How to cook a perfect medium-rare Prime Rib
A Standing Rib Roast is a Prime Rib that still has at least two of the bones still attached. An expensive (very expensive) cut of beef that none of us can afford to screw up, Haha. The Standing Rib Roast / Prime Rib I’m cooking today is a $120, 3-Rib, 8 ½ pound massive piece of beef that needs to be cooked to a perfect medium-rare. Not as difficult as it may sound, however, there are a few steps that must be followed for a perfect dinner of the beautiful medium-rare rib roast.
No worries, I’ll walk you through the process of cooking the prime rib with a creamy Dijon horseradish sauce and a simple au jus. So here we go, this is how I make a standing rib roast, step by step.
As a child my first culinary education came from Julia Child and Jacques Pepin on Public T.V. As an adult, I attended a culinary school where Chef Jacques is currently the Dean of Special Programs. When it comes to culinary techniques, cooking times, temperatures, or processes, I would bet the farm on what Jacques Pepin says. So that being said, I always use Chef Jacques’s time and temperature for standing rib roast, it’s foolproof.
How you season the standing rib roast is entirely up to you, the sky’s the limit. The crust of the rib roast can be flavored with mustard, horseradish, garlic, and any number of herbs and spices. I keep my beef rib roast fairly simple using a dry brine of salt, black pepper, and fresh rosemary. For perfect medium-rare roast beef, here are the time and temperatures that work perfectly.
Prime Rib Time & Temperature
- Dry Rub: 12-hours before cooking, rub the rib roast with my seasoning mixture. By dry brining the beef, you allow the salt to penetrate deeply into the rib roast, flavoring not just the crust, but deeply into the center of the meat itself.
- Bring to Room Temperature: About 2-hours before roasting, bring the rib roast out of the refrigerator and allow to come up to room temperature.
- Preheat oven to 425°F: Insert a meat thermometer into the standing rib roast, careful not to touch the bones. Place the rib roast bone side down for 30-minute
- Reduce Temperature to 400°F: Baste the rib roast with pan juices, roast until the internal temperature reaches 85°F, approximately 1-hour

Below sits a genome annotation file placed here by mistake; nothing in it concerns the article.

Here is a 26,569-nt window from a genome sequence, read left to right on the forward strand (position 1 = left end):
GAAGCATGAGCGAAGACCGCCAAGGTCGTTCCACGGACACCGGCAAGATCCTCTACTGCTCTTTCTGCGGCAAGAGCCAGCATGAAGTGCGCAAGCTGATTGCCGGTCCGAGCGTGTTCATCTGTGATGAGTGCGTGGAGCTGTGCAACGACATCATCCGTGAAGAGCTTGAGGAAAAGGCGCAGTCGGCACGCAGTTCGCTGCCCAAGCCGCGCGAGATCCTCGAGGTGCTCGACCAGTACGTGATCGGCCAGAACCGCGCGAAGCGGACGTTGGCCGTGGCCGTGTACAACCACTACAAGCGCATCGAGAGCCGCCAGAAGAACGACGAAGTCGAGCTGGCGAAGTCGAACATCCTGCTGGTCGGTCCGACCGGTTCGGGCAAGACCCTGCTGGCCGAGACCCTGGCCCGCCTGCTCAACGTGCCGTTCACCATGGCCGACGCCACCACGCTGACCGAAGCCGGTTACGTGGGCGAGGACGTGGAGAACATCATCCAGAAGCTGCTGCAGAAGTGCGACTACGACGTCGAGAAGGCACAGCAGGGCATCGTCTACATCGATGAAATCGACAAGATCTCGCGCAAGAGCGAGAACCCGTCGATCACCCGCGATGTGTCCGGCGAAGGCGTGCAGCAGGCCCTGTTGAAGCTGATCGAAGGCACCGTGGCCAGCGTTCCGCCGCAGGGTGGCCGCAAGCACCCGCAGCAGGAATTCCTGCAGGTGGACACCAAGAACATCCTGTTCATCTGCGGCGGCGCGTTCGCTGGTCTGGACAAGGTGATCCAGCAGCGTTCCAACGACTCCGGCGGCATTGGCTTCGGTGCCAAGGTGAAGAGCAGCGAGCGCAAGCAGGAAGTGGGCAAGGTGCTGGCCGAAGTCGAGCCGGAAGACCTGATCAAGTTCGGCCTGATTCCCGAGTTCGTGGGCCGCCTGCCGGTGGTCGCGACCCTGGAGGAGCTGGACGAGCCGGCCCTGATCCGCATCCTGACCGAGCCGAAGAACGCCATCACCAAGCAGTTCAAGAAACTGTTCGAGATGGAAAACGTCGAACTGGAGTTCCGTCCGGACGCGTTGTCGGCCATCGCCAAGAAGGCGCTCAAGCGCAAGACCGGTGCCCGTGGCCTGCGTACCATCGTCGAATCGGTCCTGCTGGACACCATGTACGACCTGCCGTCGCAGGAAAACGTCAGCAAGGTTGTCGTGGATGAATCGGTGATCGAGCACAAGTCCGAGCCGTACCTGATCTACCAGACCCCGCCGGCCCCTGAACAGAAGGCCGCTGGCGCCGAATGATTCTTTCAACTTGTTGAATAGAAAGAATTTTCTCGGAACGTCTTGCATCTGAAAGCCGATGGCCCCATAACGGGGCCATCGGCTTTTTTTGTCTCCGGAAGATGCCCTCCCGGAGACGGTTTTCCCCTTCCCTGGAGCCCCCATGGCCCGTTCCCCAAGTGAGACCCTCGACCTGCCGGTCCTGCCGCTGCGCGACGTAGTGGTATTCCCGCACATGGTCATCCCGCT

- Reduce Temperature to 160°F: Open the oven door to let it cool quickly, close the door and let the rib roast rest uncovered inside the warm oven for 45-60 minutes. Until the internal temperature is 120°F for rare, 125°F for medium-rare.
Dry Brine for a Standing Rib Roast
Why bother with a dry brine? Sodium is hygroscopic, which basically means it absorbs moisture from the surrounding environment. The protein molecules inside the standing rib roast will draw the sodium inside and hold onto the moisture. As sodium does not want to let go of the natural juices inside the beef the result is a juicier more tender and flavorful standing rib roast.
The flavor of the rib roast isn’t altered because you’re not adding anything different, you’re just giving the salt time to do its thing, and it is definitely worth the effort.
Rule of Thumb: For beef and chicken I have a really good rule of thumb that has never let me down. A ratio of 1:1, 1-teaspoon salt per 1-pound of meat.
Rosemary Dijon Horseradish Sauce recipe
- 1 ½ Cups Sour Cream
- ¼ Cup Prepared Horseradish
- 2 Tablespoons Dijon Mustard
- 1 Tablespoon Chopped Fresh Rosemary
- 1 Teaspoon Black Pepper
-Combine all, refrigerate until service
Dry Rub | Brine: This is an 8 ½ pound standing rib roast, I estimate the bones weigh about 1/2 pound, so I reduce the salt by 1/2 teaspoon.
- 8 Teaspoons Salt
- 1 Tablespoon Finely Chopped Fresh Rosemary
- 1 Tablespoon Black Pepper
-12 hours before roasting, add all ingredients to a bowl and rub the roast on all sides, cover and refrigerate.
How to Cook a Standing Rib Roast of Beef
Standing Rib Roast
- Oven Safe Meat Thermometer
- 1 3 Bone Rib Roast
- 1 Recipe Dry Rub | Brine *See recipe on Blog
- 1/2 Cup Diced Carrots
- 1/2 Cup Diced Celery
- 1 Teaspoon Garlic Crushed and chopped
- 12 Sprigs Fresh Thyme
- 3 Cups Beef Broth
- 1 Cup Red Wine
- Dry Rub: 12-hours before cooking, rub the beef with my seasoning mixture. By dry brining the beef, you allow the salt to penetrate deeply into the roast, flavoring not just the crust, but deeply into the center of the meat itself.
- Bring to Room Temperature: About 2-hours before roasting, bring the roast out of the refrigerator and allow it to come up to room temperature.
- Preheat oven to 425°F: Insert a meat thermometer into the beef, careful not to touch the bones. Place the Standing Rib Roast bone side down for 30-minutes
- Reduce Temperature to 400°F: Baste the beef with pan juices, roast until the internal temperature reaches 85°F, approximately 1-hour
- Reduce Temperature to 160°F: Open the oven door to let it cool quickly, Add the chopped carrots, celery, garlic, and thyme to the pan juices, close the door and let the roast rest uncovered inside the warm oven for 45-60 minutes. Until the internal temperature is 120°F for rare, 125°F for medium-rare.
- Remove the roast from the roasting pan and place on a cutting board and cover with foil, let rest for 15 minutes
- Pour out the grease from the roasting pan and place the roasting pan on the stovetop over high heat
- Add red wine and bring to a boil while scraping the browned bits in the bottom of the pan
- Add the beef broth and bring to a boil, reducing by half, strain the mixture and discard the solids
- Serve warm